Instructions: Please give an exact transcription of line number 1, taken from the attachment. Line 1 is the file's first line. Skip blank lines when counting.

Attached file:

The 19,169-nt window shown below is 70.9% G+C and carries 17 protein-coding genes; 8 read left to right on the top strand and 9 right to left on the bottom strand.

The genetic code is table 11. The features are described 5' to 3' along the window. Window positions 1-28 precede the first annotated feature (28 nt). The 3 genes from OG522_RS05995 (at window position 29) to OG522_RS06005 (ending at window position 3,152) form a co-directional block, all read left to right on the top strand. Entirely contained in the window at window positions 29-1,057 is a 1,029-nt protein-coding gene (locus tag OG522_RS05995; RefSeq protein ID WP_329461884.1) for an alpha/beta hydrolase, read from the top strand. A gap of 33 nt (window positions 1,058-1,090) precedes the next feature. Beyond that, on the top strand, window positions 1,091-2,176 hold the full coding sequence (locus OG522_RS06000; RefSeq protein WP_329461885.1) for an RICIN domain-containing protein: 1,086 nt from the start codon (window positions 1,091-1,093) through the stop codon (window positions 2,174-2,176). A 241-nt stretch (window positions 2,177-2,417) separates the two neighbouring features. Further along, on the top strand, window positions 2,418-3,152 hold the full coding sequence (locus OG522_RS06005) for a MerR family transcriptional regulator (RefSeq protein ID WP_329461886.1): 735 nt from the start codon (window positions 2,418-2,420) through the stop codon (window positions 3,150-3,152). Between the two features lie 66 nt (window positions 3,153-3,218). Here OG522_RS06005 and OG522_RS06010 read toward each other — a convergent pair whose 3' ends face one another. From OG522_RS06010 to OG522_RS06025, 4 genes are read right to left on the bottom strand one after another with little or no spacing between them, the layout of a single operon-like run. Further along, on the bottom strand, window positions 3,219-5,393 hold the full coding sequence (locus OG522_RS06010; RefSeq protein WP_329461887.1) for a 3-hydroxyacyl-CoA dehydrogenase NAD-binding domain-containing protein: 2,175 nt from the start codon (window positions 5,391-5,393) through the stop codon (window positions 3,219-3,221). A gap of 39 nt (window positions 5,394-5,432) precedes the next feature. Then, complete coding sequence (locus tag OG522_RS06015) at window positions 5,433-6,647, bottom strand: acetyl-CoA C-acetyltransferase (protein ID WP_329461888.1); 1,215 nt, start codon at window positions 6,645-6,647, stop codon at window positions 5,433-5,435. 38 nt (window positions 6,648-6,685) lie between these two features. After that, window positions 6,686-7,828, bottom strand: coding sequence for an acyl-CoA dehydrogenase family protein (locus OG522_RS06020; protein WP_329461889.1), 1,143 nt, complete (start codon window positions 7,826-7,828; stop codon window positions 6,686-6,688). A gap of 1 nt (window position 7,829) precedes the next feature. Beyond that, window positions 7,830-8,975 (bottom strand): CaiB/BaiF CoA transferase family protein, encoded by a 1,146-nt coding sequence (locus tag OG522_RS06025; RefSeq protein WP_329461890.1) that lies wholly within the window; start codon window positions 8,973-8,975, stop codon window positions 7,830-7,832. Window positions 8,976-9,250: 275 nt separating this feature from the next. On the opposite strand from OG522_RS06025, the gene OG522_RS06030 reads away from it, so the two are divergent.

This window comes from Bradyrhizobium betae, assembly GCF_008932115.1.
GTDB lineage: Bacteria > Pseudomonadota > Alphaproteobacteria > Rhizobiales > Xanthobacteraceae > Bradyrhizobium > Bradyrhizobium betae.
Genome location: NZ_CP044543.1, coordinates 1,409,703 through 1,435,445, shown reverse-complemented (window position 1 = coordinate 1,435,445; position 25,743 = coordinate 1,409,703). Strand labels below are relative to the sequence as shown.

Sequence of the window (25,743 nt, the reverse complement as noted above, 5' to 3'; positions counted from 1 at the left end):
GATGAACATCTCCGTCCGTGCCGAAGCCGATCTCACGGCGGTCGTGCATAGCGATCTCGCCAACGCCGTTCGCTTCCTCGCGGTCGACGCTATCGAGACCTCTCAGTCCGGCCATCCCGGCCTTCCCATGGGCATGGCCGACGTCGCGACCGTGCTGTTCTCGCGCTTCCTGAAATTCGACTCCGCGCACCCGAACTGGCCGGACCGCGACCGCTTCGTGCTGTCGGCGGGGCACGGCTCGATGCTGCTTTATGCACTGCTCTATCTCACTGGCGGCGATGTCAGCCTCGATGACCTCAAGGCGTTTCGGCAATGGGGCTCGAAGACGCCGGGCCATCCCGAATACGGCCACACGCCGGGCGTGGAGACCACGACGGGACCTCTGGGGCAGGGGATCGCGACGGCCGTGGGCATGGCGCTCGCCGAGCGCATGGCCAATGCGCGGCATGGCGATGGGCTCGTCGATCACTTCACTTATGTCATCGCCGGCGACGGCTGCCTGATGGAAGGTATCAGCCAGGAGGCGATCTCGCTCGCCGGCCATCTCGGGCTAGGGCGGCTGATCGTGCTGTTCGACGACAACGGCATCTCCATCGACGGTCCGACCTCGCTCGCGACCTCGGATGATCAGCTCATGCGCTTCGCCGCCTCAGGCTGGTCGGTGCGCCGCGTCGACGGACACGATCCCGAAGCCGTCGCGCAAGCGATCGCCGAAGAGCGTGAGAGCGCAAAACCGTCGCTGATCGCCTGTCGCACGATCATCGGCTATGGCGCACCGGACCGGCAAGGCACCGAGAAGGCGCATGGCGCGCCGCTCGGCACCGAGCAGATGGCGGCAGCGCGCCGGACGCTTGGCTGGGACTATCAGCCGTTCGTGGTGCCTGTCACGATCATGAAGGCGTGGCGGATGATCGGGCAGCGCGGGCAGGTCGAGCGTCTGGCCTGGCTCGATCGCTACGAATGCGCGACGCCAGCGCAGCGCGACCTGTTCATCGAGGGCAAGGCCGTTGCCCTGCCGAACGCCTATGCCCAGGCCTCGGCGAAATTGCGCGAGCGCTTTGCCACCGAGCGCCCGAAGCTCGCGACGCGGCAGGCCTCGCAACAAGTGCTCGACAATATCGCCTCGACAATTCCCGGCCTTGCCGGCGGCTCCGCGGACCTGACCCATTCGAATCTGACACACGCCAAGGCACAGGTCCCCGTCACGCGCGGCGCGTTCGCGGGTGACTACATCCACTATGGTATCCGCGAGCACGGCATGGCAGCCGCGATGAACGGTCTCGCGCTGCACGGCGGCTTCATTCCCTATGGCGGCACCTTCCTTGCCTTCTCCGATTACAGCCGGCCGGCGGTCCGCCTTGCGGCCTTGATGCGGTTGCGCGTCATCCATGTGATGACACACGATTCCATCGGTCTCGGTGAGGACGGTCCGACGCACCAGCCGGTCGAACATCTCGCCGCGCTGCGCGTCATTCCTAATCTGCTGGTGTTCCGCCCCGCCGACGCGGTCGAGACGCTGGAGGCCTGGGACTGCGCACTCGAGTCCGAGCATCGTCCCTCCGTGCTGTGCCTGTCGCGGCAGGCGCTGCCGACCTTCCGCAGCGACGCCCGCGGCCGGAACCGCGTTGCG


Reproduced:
The 19,169-nt window shown below is 70.9% G+C and carries 17 protein-coding genes; 8 read left to right on the top strand and 9 right to left on the bottom strand.